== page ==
The Whipping Boy

Book review by
Kyle Jackson, Common Sense Media
The Whipping Boy Book Poster Image
Prince and pauper find friendship in rollicking tale.

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A lot or a little?

The parents' guide to what's in this book.

Educational Value

Readers get a feel for life in medieval times in a straightforward, simple story. The epilogue explains that the practice of having a whipping boy stand in for the prince for corporal punishment was a real practice in the Middle Ages.

Positive Messages

The spoiled, naive, and inconsiderate Prince Brat learns that his own subjects despise him for his arrogance and legendary temper tantrums, forcing him to confront his own flaws for the first time. By connecting with people from different social statuses than himself, the young nobleman realizes his superiority complex is unfounded and unattractive.

Positive Role Models & Representations

Jemmy from the streets serves as the perfect foil for the arrogant Prince. Cunning, street-smart, and self-sacrificing, the whipping boy manages to keep the fugitive aristocrat safe, in spite of his deep resentment for a lifetime of abuse at the hands of the royal family.

Violence & Scariness

Some violent but bloodless chase scenes, as well as a few gruesome threats thrown out by the dastardly bandits who kidnap the runaways.

Language

What parents need to know

Parents need to know that Sid Fleishman's Newbery Medal-winining The Whipping Boy is an exciting, endearing children's novel about a spoiled prince who runs away from the castle with the servant boy who takes disciplinary beatings in his place. The former enemies must learn to tolerate each other and work together to survive in this thrilling tale of kidnapping, ransom, disguise, and ultimately friendship. Pen-and-ink illustrations by Peter Sis heighten the action and humor. 

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What's the story?

Prince Brat (as his resentful subjects call him) lives a life of pampered privilege in which his laziness and disobedience go unpunished, save for the floggings of a surrogate street rat named Jemmy, known in the castle as the whipping boy. Ignorant of the outside world and tired of life inside the walls of his father's palace, the prince decides to run away in the dead of night, forcing his streetwise whipping boy to accompany him. In their quest for freedom, they're intercepted by two notorious highwaymen, Hold-Your-Nose-Billy and Cutwater, who develop a bumbling plan to ransom the prince for a fortune. Far from the protection of his royal titles and armed guards, the prince must conspire with Jemmy the rat-catcher to elude their kidnappers and succeed in their escape from the king's control. Along the way, old prejudices are forgotten, something resembling friendship develops between the lonely boys, and the prince returns to the castle knowing a bit more about his kingdom and the common people in it than he ever could have learned trapped behind high walls.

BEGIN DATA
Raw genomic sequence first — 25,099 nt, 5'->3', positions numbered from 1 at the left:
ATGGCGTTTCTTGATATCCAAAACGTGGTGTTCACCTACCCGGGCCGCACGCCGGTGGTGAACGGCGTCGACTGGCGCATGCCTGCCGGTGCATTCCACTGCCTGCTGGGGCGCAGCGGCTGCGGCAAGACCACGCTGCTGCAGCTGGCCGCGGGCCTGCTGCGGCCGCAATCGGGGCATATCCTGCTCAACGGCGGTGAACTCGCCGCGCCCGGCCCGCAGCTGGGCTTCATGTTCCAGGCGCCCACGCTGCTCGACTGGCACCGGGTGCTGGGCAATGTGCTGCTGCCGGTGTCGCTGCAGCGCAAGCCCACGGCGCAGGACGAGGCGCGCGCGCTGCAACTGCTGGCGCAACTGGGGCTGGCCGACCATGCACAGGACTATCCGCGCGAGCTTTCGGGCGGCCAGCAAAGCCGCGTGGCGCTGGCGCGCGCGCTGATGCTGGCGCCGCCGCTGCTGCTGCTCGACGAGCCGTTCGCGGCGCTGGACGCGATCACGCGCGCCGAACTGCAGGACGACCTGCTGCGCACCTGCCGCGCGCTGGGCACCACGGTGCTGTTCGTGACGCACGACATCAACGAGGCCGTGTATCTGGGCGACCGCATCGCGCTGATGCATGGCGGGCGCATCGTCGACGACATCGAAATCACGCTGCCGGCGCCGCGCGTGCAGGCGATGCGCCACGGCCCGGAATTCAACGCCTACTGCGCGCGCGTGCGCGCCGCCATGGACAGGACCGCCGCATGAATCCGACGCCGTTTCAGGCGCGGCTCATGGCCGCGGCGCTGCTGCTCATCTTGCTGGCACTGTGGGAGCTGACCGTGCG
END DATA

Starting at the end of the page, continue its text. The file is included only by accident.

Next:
Is it any good?

Though celebrated children's author Sid Fleishman's writing is clearly intended for younger kids, the story is exciting enough to make up for the lack of linguistic flair. Jemmy is a scrappy and likable protagonist, and his frustration with the prince's ignorance and attitude is hilarious. The novel is brief, but it packs a good amount of fun into its sweet little story. Illustrations by Peter Sis underscore the comic turns. Kids looking for an adventure in medieval times won't be disappointed. 

Talk to your kids about ...

  • Families can talk about the long history of tensions between the rich and poor and the leaders who represent the ruling classes. How do people get along with and understand folks from different backgrounds?

  • Why do stories about princes, knights, and castles remain so popular? What fascinates us about that time? How is it different from ours?

  • According to the epilogue, the practice of having a whipping boy to stand in for the prince for corporal punishment was a real practice in the Middle Ages. What do you think it would be like to have that role in the castle? Was it worth it if it meant you'd get an education and have a better life than never would have been possible in the sewers where you came from?

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Themes & Topics

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For kids who love tales of castles, princes, and paupers

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